DuPage County police and paramedics now can offer victims of domestic violence and abuse a more discreet way to learn about help – a QR code that, when they scan it with their phones, leads to a special website.
The idea came from John Caldwell, a fire medic with the Lisle-Woodridge Fire Protection District. Caldwell said paramedics often are called to treat people they suspect have been injured by an abuser. They try to give the victim a “tear sheet” that lists agencies that can help them.
“The issue we ran into is we did not want to send them back into the home [where the abuser is] with a sheet,” Caldwell said.
And sometimes, victims refuse to take the sheet, afraid their abusers will find it, he said. Authorities said the abusers may attack their victims just for possessing that information or seeking help.
Caldwell is part of the steering committee for the DuPage Family Violence Coordinating Council, which developed the QR code with the DuPage County State’s Attorney’s office.
The QR code will take users to a dummy website, where they can then click on a link to get access to a real website with information about agencies that can help them, the court process for prosecuting abusers and how to get orders of protection, find shelter, get legal aid and more.
DuPage County State’s Attorney Robert Berlin and Judge Ann Celine O’Hallaren Walsh announced the QR code at a news conference March 22.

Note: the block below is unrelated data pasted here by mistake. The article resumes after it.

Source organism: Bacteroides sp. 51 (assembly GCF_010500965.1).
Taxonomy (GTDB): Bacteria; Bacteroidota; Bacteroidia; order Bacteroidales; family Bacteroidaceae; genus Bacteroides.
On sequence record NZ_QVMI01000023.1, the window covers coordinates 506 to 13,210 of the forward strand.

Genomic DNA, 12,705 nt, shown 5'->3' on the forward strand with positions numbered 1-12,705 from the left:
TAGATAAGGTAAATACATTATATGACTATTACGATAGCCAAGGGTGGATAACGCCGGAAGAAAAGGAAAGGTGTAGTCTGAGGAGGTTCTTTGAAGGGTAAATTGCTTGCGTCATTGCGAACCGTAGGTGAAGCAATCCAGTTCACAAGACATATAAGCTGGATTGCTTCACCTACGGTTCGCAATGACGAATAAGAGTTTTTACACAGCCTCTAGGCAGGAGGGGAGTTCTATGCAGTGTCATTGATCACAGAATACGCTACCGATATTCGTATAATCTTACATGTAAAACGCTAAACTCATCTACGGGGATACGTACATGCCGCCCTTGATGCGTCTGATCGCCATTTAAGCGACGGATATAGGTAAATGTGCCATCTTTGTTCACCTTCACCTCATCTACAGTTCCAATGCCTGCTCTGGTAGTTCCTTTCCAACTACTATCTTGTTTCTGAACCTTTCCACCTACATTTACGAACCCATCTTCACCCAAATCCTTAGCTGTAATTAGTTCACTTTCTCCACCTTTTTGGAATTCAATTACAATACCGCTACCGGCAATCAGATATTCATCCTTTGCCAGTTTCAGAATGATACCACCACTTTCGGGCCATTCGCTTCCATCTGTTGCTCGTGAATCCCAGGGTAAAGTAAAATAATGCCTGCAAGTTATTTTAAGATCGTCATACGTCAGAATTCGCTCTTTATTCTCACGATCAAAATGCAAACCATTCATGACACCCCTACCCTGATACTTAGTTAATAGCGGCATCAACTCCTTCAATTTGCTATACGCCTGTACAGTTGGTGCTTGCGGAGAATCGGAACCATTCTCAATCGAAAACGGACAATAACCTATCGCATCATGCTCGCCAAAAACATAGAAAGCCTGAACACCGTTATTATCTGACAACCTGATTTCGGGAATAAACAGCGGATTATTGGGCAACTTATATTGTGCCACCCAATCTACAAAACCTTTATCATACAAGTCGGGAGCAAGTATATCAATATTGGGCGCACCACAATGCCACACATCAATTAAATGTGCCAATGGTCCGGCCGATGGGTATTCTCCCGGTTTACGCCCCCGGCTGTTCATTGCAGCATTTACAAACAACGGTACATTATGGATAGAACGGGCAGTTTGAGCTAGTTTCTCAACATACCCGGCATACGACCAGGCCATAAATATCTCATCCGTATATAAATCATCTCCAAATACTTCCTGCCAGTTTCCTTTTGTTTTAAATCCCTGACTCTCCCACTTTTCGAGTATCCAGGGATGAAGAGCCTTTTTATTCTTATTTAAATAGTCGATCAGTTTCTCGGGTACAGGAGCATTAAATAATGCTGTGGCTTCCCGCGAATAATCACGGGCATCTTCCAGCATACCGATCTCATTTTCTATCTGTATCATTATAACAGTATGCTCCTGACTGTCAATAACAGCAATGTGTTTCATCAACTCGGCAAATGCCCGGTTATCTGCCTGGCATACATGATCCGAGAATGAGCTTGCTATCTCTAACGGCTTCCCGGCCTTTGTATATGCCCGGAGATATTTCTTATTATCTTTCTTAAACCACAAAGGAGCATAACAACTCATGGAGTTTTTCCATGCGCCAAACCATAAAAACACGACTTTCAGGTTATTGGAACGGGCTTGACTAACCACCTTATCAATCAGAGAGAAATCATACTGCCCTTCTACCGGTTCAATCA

It took about a year to develop the website and QR code, Walsh said. The website is in English, but they are planning to make one for Spanish speakers and then other languages, she said.
Police departments are being trained about the QR code in a video featuring Berlin and Walsh. The code also will be distributed to fire departments and six hospitals for medical workers who treat people for abuse injuries or conduct sexual-assault examinations.
Heather Jamison is the domestic violence court advocacy program supervisor for the Family Shelter Service of Metropolitan Family Services of DuPage. She said victims often are overwhelmed when they call the police. Using the QR code puts “valuable information right in the palm of their hand,” Jamison said.
A version of the QR code for the public was released this week. Walsh said it could be posted on bulletin boards, public restrooms and other places where information about resources is available.